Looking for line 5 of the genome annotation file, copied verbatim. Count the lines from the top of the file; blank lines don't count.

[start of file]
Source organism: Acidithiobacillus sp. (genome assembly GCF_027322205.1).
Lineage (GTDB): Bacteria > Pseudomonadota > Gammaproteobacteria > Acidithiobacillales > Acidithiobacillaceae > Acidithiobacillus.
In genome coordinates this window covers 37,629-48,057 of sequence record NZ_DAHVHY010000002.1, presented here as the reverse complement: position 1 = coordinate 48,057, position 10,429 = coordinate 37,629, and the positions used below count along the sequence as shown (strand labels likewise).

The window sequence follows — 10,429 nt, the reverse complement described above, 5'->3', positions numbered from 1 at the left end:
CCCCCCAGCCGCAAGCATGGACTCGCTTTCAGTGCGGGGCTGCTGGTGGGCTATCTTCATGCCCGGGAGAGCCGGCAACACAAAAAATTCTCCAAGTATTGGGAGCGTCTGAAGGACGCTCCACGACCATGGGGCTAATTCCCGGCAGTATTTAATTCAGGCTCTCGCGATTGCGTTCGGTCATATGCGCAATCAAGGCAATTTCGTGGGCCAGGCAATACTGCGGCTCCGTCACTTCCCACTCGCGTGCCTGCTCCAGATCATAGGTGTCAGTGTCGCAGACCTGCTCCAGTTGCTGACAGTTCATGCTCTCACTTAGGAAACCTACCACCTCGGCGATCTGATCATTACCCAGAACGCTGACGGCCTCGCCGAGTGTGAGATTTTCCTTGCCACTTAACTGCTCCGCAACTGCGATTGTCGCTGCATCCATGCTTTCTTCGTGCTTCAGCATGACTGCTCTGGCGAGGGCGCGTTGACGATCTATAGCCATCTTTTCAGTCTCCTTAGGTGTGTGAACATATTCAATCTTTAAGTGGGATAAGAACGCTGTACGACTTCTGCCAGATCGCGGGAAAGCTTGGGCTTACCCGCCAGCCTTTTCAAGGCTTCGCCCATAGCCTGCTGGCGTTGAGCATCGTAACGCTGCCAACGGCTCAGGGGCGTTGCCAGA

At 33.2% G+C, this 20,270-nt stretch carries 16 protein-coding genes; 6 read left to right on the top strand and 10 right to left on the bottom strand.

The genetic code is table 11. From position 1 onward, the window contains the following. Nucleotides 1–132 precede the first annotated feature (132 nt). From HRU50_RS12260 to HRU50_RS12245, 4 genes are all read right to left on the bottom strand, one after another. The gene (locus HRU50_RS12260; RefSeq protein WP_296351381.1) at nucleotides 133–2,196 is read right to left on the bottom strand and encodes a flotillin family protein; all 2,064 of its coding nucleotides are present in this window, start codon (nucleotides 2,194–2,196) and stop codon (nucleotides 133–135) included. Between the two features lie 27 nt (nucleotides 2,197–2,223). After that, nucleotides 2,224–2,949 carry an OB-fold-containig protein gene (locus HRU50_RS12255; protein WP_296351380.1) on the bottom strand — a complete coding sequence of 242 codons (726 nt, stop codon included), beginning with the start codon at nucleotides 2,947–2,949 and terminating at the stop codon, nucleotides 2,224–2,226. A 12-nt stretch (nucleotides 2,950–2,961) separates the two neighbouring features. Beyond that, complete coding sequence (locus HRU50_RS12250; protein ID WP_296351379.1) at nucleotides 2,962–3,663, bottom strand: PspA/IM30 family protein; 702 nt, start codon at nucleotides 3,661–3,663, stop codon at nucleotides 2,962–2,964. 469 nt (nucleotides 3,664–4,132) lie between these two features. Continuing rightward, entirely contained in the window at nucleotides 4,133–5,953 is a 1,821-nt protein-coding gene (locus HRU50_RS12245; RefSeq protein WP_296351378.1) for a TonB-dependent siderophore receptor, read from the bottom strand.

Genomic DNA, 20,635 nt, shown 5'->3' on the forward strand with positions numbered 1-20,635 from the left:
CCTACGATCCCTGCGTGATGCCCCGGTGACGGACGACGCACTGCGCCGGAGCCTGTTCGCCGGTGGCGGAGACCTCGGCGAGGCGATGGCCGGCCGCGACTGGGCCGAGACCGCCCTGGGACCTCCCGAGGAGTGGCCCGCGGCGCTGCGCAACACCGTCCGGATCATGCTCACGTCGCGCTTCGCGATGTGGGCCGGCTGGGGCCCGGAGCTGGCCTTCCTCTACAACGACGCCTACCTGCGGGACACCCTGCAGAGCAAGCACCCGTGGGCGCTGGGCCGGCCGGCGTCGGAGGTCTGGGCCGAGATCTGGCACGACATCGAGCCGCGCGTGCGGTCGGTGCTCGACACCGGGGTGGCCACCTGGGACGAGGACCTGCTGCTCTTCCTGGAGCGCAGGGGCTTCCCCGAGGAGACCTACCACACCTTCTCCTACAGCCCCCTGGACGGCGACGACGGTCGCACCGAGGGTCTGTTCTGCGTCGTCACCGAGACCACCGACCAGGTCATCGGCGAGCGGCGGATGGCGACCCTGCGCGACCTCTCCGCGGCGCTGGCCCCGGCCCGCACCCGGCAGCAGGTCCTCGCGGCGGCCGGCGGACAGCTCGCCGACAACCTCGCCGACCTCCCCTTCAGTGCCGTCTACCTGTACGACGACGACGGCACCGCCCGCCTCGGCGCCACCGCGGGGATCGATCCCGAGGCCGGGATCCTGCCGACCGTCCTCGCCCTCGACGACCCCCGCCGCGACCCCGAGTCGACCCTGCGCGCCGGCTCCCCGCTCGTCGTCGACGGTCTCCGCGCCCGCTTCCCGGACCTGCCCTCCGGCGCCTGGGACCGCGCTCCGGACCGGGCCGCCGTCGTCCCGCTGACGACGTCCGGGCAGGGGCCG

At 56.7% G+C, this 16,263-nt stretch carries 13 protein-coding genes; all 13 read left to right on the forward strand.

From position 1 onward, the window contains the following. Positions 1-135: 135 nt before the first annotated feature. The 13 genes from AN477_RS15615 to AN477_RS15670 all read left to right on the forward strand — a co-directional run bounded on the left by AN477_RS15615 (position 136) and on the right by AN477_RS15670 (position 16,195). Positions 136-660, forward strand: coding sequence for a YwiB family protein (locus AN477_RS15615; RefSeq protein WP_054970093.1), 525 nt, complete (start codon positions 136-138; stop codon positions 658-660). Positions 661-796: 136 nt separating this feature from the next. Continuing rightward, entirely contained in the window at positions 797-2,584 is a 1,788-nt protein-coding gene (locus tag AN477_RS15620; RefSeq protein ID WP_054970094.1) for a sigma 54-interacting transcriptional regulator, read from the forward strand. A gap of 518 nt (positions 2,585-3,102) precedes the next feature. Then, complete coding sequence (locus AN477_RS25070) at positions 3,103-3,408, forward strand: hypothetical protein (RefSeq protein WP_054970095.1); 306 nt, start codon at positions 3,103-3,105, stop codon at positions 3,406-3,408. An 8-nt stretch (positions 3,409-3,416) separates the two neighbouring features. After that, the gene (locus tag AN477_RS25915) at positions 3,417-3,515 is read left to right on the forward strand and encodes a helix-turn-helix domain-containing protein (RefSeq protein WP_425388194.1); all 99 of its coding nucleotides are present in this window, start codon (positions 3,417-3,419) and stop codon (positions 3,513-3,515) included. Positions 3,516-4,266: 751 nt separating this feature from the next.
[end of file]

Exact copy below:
CCCCCCAGCCGCAAGCATGGACTCGCTTTCAGTGCGGGGCTGCTGGTGGGCTATCTTCATGCCCGGGAGAGCCGGCAACACAAAAAATTCTCCAAGTATTGGGAGCGTCTGAAGGACGCTCCACGACCATGGGGCTAATTCCCGGCAGTATTTAATTCAGGCTCTCGCGATTGCGTTCGGTCATATGCGCAATCAAGGCAATTTCGTGGGCCAGGCAATACTGCGGCTCCGTCACTTCCCACTCGCGTGCCTGCTCCAGATCATAGGTGTCAGTGTCGCAGACCTGCTCCAGTTGCTGACAGTTCATGCTCTCACTTAGGAAACCTACCACCTCGGCGATCTGATCATTACCCAGAACGCTGACGGCCTCGCCGAGTGTGAGATTTTCCTTGCCACTTAACTGCTCCGCAACTGCGATTGTCGCTGCATCCATGCTTTCTTCGTGCTTCAGCATGACTGCTCTGGCGAGGGCGCGTTGACGATCTATAGCCATCTTTTCAGTCTCCTTAGGTGTGTGAACATATTCAATCTTTAAGTGGGATAAGAACGCTGTACGACTTCTGCCAGATCGCGGGAAAGCTTGGGCTTACCCGCCAGCCTTTTCAAGGCTTCGCCCATAGCCTGCTGGCGTTGAGCATCGTAACGCTGCCAACGGCTCAGGGGCGTTGCCAGA